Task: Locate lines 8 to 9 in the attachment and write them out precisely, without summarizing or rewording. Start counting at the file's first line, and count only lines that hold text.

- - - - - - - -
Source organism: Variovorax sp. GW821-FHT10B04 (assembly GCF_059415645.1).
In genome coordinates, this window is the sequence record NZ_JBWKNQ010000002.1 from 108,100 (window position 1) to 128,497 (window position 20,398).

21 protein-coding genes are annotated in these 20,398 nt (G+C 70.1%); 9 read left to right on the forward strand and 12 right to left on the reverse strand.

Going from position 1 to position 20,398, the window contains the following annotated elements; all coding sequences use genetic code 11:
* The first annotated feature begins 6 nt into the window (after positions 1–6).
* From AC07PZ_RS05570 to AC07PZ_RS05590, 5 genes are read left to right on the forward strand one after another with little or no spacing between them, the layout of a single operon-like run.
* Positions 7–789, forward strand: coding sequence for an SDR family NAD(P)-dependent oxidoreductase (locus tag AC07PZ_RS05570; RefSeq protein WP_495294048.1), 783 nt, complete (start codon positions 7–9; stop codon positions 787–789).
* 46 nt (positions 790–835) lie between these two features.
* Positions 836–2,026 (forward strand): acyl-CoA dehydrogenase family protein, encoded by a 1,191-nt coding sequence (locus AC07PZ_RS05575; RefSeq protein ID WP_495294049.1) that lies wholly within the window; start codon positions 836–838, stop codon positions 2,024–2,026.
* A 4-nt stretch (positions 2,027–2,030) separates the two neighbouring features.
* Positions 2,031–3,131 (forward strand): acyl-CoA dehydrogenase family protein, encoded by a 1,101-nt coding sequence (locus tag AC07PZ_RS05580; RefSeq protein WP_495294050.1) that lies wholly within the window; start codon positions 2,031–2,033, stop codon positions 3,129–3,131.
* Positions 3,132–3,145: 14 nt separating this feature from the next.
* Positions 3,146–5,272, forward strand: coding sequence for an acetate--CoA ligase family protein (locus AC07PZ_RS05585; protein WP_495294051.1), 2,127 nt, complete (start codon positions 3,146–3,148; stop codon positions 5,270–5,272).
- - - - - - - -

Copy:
* 46 nt (positions 790–835) lie between these two features.
* Positions 836–2,026 (forward strand): acyl-CoA dehydrogenase family protein, encoded by a 1,191-nt coding sequence (locus AC07PZ_RS05575; RefSeq protein ID WP_495294049.1) that lies wholly within the window; start codon positions 836–838, stop codon positions 2,024–2,026.